A few weeks ago, I put out a call on Twitter and on Facebook for detailed posts that people would like to see. I got enough great responses that I’m going to fill the entire month of July – one post per day – addressing these ideas.
On Facebook, Edita asks a simple question: “Among diffrent 529 plans.. which one to choose?”
First of all, let’s talk about what a 529 plan is. A 529 plan is “a tax-advantaged investment vehicle in the United States designed to encourage saving for the future higher education expenses of a designated beneficiary.” (source) In other words, it’s an account that you put after-tax money into (meaning ordinary money out of your checking account). That account has a stated beneficiary (often your child, but it might be you if you’re saving for your own future graduate education or something to that effect). When money is withdrawn from that account for educational purposes, you do not have to pay taxes on the returns that money earned while sitting in the account.
There are two distinct types of 529 plans: prepaid plans and savings plans. Prepaid plans are less common (only 11 states have them), but they usually mean that you’re directly “pre-paying” for tuition at public universities within that state by buying tuition credits at that school. These credits are based on current tuition rates and thus are a bargain if your child is going to go to that school. Savings plan 529s are much more common. They function much like a savings account, where you deposit money, it grows within that account, and then you can withdraw it to spend on educational purposes.
Finding the right 529 plan is tricky because so many different states offer them and individual states have differing tax rules when it comes to 529 plans. For example, some states have rules where you have to pay taxes if you withdraw money from another state’s 529 plan.
The first step I would take is identifying the “must-have” features. This depends a lot on your situation and each situation is different. For me, there are four “must-have” features.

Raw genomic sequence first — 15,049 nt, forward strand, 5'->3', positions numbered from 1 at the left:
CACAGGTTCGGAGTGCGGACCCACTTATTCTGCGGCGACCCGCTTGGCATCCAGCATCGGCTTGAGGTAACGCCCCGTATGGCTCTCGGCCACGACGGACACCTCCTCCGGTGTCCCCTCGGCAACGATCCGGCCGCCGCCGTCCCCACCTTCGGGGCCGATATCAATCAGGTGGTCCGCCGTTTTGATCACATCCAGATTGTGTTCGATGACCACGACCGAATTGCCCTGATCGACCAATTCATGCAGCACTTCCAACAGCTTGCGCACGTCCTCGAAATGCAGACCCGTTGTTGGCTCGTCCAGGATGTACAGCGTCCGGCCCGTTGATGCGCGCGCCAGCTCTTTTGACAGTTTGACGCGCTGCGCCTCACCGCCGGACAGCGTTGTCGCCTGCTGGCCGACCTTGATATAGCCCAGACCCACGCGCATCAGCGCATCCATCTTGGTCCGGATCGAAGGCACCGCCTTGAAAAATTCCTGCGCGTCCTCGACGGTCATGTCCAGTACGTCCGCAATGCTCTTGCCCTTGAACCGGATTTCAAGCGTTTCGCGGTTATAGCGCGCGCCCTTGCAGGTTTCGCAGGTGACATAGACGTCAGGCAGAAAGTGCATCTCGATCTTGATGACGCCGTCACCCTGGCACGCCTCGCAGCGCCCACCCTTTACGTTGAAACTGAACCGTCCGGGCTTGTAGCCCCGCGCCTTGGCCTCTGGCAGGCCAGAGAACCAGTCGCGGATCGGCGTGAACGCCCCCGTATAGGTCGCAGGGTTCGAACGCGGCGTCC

It must be a “savings”-style 529. I do not want to lock my children into a specific university or small set of universities.
Other family members must be able to make contributions. I want grandparents to be able to easily contribute to their grandchildren’s 529 accounts.
I must be able to transfer account ownership at any time. This ensures that the account will be there for my children no matter what happens in my personal life between now and when they need the account.
I must be able to meet the minimum contribution level. This can certainly be a big concern for some families who have to really stretch to make payments into the 529 account.
There are actually quite a few plans that meet these criteria. So, the first step I would take is to look at my own state’s 529 plan. Using your own state’s 529 plan minimizes the chances that you’ll be docked by having to pay income taxes on the plans in other states (of course, this is a non-issue if you live in a state without state income tax).
For me, the search ended here. I’m a big fan of College Savings Iowa, as it met all of my needs quite well while also offering strong investment choices (they’re backed by Vanguard). Which brings me to my second factor…
If you’re not completely sure about your own state’s 529 plan, start comparing them. This is particularly true if you live in a state without income tax and plan to live there for a while.
The biggest issues you’ll need to look at are the quality of the investments offered in the plan. I would not base this comparison on past performance. Past performance is not an indication of future results – it’s one factor among many. Not only that, many 529 plans have a relatively short history, meaning the past performance data is limited and not particularly valid for comparison.
Other factors that are more important (from my perspective) include the diversity of investments offered within that state’s plan (the more the better), the availability of “targeted” funds that mature when your child graduates from high school, and low fees (such as investment fees, program fees, and other expenses).
Other key factors I would look for in a 529 include easy online access to accounts (most states have this, thankfully; it’s almost a make-or-break feature for me), a good customer service reputation (Google for reports from users), and the ease with which they make rollovers into other 529 plans possible (in case I move or some other change occurs).
There are a lot of tools online that will help you compare the features of 529 plans (like this one), but the big factors in choosing a plan aren’t strictly investment based. They have more to do with you and your child’s future than anything else.